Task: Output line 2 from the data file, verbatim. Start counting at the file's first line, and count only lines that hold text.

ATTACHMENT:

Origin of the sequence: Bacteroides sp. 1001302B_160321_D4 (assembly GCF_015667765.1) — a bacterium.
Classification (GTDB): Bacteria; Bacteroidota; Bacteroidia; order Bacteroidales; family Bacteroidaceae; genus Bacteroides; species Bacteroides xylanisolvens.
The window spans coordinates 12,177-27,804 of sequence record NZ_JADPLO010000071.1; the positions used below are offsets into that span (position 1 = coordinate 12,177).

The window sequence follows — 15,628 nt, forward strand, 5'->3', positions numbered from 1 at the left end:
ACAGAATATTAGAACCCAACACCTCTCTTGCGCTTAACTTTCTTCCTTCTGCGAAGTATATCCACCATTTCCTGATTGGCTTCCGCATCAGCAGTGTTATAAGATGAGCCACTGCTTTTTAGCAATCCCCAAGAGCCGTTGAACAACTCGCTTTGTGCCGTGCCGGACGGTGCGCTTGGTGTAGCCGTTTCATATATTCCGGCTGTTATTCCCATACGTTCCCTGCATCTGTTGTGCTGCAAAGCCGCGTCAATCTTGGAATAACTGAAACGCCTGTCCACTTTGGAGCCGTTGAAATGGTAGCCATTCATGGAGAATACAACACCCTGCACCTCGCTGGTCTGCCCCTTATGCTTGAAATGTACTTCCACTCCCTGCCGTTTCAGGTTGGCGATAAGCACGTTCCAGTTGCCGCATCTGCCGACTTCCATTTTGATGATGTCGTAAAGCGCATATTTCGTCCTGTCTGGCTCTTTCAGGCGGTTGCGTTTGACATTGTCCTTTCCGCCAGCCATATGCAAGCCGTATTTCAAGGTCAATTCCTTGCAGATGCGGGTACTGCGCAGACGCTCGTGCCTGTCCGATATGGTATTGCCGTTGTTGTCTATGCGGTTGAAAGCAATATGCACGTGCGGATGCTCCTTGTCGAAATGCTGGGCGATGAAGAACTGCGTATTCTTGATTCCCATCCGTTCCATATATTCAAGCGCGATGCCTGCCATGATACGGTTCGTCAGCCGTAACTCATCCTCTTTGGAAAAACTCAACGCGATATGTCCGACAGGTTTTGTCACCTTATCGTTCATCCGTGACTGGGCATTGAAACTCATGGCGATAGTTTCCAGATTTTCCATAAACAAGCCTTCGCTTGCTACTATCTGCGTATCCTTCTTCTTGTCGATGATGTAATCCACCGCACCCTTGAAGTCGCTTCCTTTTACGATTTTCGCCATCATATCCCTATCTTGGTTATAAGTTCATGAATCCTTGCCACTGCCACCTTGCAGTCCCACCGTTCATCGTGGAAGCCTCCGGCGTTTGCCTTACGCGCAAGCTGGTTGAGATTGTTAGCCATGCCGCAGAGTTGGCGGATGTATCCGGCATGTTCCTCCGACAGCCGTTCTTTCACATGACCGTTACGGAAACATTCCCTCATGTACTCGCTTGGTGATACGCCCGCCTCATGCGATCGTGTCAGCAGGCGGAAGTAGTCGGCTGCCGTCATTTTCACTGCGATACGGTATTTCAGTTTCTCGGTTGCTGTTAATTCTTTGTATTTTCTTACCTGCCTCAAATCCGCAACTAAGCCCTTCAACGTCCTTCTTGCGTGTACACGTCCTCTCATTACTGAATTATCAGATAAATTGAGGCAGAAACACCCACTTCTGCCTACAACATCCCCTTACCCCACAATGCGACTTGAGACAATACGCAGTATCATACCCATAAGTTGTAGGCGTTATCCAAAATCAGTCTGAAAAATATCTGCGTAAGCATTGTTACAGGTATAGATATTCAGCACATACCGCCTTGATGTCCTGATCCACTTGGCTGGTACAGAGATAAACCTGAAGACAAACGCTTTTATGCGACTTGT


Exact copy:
Classification (GTDB): Bacteria; Bacteroidota; Bacteroidia; order Bacteroidales; family Bacteroidaceae; genus Bacteroides; species Bacteroides xylanisolvens.